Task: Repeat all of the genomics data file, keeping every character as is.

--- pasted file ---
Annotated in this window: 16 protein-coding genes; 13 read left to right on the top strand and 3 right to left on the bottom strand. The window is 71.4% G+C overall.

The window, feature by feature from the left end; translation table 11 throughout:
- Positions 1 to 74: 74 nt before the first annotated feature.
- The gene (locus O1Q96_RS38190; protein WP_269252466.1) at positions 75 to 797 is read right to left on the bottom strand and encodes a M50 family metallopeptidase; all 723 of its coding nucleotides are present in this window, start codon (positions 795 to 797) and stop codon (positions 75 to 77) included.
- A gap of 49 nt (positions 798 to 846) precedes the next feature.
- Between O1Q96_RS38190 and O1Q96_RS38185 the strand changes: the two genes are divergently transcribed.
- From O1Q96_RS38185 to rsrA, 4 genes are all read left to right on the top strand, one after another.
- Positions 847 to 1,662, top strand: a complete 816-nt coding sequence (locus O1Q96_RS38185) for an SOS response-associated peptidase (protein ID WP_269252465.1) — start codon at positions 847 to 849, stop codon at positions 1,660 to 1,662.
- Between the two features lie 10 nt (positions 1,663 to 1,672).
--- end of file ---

Annotated in this window: 16 protein-coding genes; 13 read left to right on the top strand and 3 right to left on the bottom strand. The window is 71.4% G+C overall.

The window, feature by feature from the left end; translation table 11 throughout:
- Positions 1 to 74: 74 nt before the first annotated feature.
- The gene (locus O1Q96_RS38190; protein WP_269252466.1) at positions 75 to 797 is read right to left on the bottom strand and encodes a M50 family metallopeptidase; all 723 of its coding nucleotides are present in this window, start codon (positions 795 to 797) and stop codon (positions 75 to 77) included.
- A gap of 49 nt (positions 798 to 846) precedes the next feature.
- Between O1Q96_RS38190 and O1Q96_RS38185 the strand changes: the two genes are divergently transcribed.
- From O1Q96_RS38185 to rsrA, 4 genes are all read left to right on the top strand, one after another.
- Positions 847 to 1,662, top strand: a complete 816-nt coding sequence (locus O1Q96_RS38185) for an SOS response-associated peptidase (protein ID WP_269252465.1) — start codon at positions 847 to 849, stop codon at positions 1,660 to 1,662.
- Between the two features lie 10 nt (positions 1,663 to 1,672).